|The affluent account for massive shares of spending in key categories. For example, the top fifth in 2005 was responsible for a record 49.6% of spending on new cars and trucks and 58.7% of consumer spending on hotels, vacation homes and other out-of-town lodging.|
Consumer spending on goods and services last year jumped 6.9%, according to Bureau of Economic Analysis data. That figure, which compares annualized, seasonally adjusted third-quarter spending vs. 2005, marks the biggest growth since the bubble year of 2000.
Consumer Expenditure Survey
Spending patterns vary from rich to poor. The government's latest Consumer Expenditure Survey shows spending by the top fifth of households (pretax income of $85,147-plus) rose 8.1% in 2005 vs. 2004. That's a bigger percentage boost than for any other income group.
The top fifth collected 50.4% of pretax income and accounted for a record 39% of consumer spending in 2005, according to the Consumer Expenditure Survey, produced by the Bureau of Labor Statistics. Those affluent households outspent the bottom three quintiles combined. Spending disparities have grown: The bottom fifth (pretax income below $17,579) did just 8.2% of 2005's consumer spending, a record low.
The top fifth spread its riches, accounting for more than its share of the population in every product category except tobacco.
The affluent account for massive shares of spending in key categories. For example, the top fifth in 2005 was responsible for a record 49.6% of spending on new cars and trucks and 58.7% of consumer spending on hotels, vacation homes and other out-of-town lodging.
The rich know how to eat, drink and be merry: The top quintile picked up the tab for 38.3% of spending on restaurants and other away-from-home food; 37.9% of alcohol; and 53.4% of fees and admissions, including sporting events, movies, plays and club memberships.
The top fifth accounted for 39.1% of 2005 consumer spending on newspapers, magazines and books. That's not surprising given that the affluent tend to be more educated. What's intriguing, though, is that households tend to spend about the same percentage of income on reading materials regardless of income level: The average household, the bottom quintile and the top quintile all spent 0.27% of 2005 income on reading.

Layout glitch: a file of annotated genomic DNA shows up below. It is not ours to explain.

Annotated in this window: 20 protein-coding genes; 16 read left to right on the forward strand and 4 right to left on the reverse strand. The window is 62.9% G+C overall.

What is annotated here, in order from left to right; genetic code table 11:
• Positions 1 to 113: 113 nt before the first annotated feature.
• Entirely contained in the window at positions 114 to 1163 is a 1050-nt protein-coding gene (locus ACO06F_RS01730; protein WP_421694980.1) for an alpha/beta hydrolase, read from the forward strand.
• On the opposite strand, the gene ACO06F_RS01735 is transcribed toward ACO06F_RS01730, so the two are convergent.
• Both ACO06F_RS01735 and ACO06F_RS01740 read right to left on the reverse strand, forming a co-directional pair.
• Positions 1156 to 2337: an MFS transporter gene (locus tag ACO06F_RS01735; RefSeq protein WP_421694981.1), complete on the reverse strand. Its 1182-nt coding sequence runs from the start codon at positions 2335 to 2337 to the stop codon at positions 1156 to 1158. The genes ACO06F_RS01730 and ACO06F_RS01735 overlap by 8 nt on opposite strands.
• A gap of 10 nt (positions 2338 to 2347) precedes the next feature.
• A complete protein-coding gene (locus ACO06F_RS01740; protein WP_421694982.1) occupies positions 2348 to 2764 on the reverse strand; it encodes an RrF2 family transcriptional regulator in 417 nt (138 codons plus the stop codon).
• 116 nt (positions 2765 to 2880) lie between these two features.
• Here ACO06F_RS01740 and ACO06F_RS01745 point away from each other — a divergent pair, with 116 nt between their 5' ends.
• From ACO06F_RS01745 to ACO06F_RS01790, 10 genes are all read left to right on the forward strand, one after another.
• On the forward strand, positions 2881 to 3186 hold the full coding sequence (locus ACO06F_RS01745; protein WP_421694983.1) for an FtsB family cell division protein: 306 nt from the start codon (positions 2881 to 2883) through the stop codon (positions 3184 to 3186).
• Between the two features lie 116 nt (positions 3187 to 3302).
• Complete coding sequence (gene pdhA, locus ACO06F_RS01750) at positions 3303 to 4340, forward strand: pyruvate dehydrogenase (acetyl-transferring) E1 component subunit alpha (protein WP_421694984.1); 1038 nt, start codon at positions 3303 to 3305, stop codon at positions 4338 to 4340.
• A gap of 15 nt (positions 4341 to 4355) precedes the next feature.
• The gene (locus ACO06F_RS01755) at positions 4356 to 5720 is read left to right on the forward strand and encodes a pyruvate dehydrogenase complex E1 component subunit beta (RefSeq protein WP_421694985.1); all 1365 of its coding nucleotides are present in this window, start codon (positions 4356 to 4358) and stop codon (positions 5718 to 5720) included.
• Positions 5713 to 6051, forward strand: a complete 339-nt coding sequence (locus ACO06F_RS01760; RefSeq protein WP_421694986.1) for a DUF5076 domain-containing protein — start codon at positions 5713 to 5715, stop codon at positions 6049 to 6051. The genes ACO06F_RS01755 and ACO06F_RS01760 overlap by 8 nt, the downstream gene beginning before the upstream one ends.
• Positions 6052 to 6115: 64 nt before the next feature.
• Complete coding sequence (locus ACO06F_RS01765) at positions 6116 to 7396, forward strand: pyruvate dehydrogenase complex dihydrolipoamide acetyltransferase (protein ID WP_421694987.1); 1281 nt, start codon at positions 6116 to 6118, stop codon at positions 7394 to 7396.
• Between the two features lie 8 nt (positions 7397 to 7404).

Publishers take heed: Reading's share of consumer spending now is less than half its level in 1984. Among income quintiles, spending on print media and books is at or near the lowest point since 1984; figures would look far worse if inflation were factored in.
Tech in favor of print
The trend for consumers by age is more troubling for publishers. While older consumers spend more on reading now than in 1984, spending by younger consumers has plunged. For example, households headed by 25- to 34-year-olds spent an average of $89 on print media and books in 2005, down 33% from 1984. On the other hand, spending on consumer electronics and computers soared during that period; priorities and habits change.
Shifts in spending are more dramatic over generations, as seen in American Demographics' analysis of historic data (see charts above). At the beginning of the 1900s, food accounted for 42.5 cents of each dollar of spending, housing took 23.3 cents and apparel commanded 14 cents. The average family spent $19,136 (adjusted for inflation in 2006 dollars); there wasn't much left over after necessities.
But income rose over time, and more efficient production slashed the costs of food and apparel. By mid-century, consumers had more money to allocate to housing, cars and entertainment. Those trends have continued; housing has been the big winner, snaring nearly one-third of consumer spending in 2005. Today, two-thirds of families own a home, up from 19% a century ago. In spending priorities, there's no place like home.